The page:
Re: Before-after comparison: problem?
« Reply #22 on: June 07, 2018, 01:20:24 AM »

Even Jeff Schewe mentioned this years back on trusting xmp to not become corrupted.

I never said that...what I actually said is I didn't trust .xmp files to not get separated from the raw file thus losing the parameter settings. I NEVER said anything about .xmp files themselves being prone to corruption–they aren't any more prone to corruption than any other file and if you are having issues with .xmp files' settings getting changed, I would immediately back up your hard drive and quite using that drive.

Seriously, .xmp file settings don't just spontaneously change on their own.
Logged

Schewe

  • Sr. Member
  • ****
  • Offline Offline
  • Posts: 6143
    • http:www.schewephoto.com
Re: Before-after comparison: problem?
« Reply #23 on: June 07, 2018, 02:09:08 AM »

I also did send a PB to Jeff Schewe.

I can repeat this...I'll pass it along as a bug. Good catch...
« Last Edit: June 07, 2018, 04:33:39 AM by Schewe »
Logged

bns

  • Full Member
  • ***
  • Offline Offline
  • Posts: 166
Re: Before-after comparison: problem?
« Reply #24 on: June 07, 2018, 03:19:07 AM »

I can report...I'll pass it along as a bug. Good catch...

Thanks a lot Jeff.

cheers,
Boudewijn Swanenburg
Logged

Tim Lookingbill

  • Sr. Member
  • ****
  • Offline Offline
  • Posts: 2409
Re: Before-after comparison: problem?
« Reply #25 on: June 07, 2018, 03:37:32 AM »

I never said that...what I actually said is I didn't trust .xmp files to not get separated from the raw file thus losing the parameter settings. I NEVER said anything about .xmp files themselves being prone to corruption–they aren't any more prone to corruption than any other file and if you are having issues with .xmp files' settings getting changed, I would immediately back up your hard drive and quite using that drive.

Seriously, .xmp file settings don't just spontaneously change on their own.

In the fog of my memory that far back, Jeff, I do remember you using the word corrupted in that conversation on xmp sidecars and yes, I did remember you saying you don't trust xmp files which was part of a workflow strategy discussion on the concern of having a huge collection of Raw files that were not cooked/saved to tiff but whose edits were assumed would be preserved forever in the form of xmp sidecar for future improvements to Raw converters.

I've had xmp slider numbers change from CS3 to CS5 across two Mac systems the ten years I've been processing Raw files and never did I lose one image or experience a hard drive failure.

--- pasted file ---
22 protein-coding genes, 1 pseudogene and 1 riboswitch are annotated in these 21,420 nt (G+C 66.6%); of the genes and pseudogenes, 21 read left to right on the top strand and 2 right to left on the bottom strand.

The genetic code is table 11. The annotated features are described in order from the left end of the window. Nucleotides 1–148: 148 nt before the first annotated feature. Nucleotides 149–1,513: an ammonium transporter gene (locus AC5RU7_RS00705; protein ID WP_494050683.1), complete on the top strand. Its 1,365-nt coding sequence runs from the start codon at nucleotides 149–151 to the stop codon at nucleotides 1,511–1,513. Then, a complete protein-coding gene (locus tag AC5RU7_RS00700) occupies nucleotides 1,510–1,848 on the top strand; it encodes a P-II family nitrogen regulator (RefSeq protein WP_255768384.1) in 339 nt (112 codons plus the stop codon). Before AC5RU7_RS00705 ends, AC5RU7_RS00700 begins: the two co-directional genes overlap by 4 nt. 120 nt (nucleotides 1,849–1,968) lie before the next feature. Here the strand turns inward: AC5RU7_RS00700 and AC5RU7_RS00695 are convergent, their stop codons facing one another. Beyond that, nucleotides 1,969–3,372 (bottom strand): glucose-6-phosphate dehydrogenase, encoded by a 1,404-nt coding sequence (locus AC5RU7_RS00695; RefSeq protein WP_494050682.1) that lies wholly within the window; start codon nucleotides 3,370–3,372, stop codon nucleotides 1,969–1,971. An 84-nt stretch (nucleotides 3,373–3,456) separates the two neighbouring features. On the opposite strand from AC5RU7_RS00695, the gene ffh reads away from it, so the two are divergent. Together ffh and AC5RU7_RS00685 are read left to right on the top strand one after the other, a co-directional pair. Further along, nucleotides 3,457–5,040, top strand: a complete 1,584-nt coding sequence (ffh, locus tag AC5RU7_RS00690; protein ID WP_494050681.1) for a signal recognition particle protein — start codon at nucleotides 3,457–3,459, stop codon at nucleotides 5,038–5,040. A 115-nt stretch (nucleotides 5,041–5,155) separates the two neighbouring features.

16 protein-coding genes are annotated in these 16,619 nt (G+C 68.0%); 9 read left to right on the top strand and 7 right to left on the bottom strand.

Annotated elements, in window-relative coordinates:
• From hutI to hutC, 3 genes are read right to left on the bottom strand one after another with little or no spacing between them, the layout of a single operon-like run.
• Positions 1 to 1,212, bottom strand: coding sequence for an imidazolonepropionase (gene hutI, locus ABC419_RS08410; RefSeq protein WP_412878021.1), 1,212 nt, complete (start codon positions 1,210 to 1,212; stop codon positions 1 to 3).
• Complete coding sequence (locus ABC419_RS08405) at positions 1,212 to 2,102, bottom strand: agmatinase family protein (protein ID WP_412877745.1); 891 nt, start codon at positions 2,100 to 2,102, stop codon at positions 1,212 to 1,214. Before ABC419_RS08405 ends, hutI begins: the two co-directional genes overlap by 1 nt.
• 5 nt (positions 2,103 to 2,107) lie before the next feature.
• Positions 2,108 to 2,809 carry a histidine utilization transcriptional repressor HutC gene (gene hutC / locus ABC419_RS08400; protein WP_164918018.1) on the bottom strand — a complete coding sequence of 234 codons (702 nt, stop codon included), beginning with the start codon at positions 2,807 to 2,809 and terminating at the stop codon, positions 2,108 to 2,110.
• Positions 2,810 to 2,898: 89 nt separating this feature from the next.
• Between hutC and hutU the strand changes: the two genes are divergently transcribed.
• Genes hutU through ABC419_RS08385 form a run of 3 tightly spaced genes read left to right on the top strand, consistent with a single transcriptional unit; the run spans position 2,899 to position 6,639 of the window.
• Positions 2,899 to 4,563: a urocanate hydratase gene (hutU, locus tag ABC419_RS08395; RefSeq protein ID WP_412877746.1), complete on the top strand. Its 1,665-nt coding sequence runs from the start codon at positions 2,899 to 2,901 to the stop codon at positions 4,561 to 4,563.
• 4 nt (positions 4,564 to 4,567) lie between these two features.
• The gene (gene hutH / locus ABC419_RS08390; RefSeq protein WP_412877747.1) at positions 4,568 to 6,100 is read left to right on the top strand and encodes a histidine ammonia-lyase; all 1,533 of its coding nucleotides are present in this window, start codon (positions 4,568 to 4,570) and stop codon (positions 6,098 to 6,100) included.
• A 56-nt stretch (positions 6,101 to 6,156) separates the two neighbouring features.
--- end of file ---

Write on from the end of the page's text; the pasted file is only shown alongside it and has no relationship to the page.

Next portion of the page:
So you remember saying it one way and I understood it to mean something more in regards to future proofing large volumes of xmp sidecar edits to Raw images.

I still back up on occasion.  But this issue with slider numbers changing happens all the time and I'm not so sure it's on account of a hard drive failure.
Logged

Tim Lookingbill

  • Sr. Member
  • ****
  • Offline Offline
  • Posts: 2409
Re: Before-after comparison: problem?
« Reply #26 on: June 07, 2018, 03:49:51 AM »

One more point about moving these sliders in ACR is that sometimes the slider will feel stiff or drag or become slow as the number changes to the correct number like say for example +20. I save to xmp as usual to lock in the edit and close the file. Work on other images for a while come back later and the number is now +19. This applies to all sliders but not at the same time. Maybe one or two slider numbers will change like this.

Sometimes the slider isn't so stiff and moves with ease along with the changing of the number. This behavior has been going on for ten years on in ACR on both Mac systems. I never complained because I thought I just had a slow computer. I never lost one image. In fact I've never lost any file since I started on the Mac since OS 8 in '98 on a tower system, then a Pismo Powerbook, then an iMac and now a 2010 MacMini.

This sluggishness with the slider movement could be a USB mouse and keyboard related issue. Don't know. This slider behavior still continues.
Logged
Pages: 1 [2]   Go Up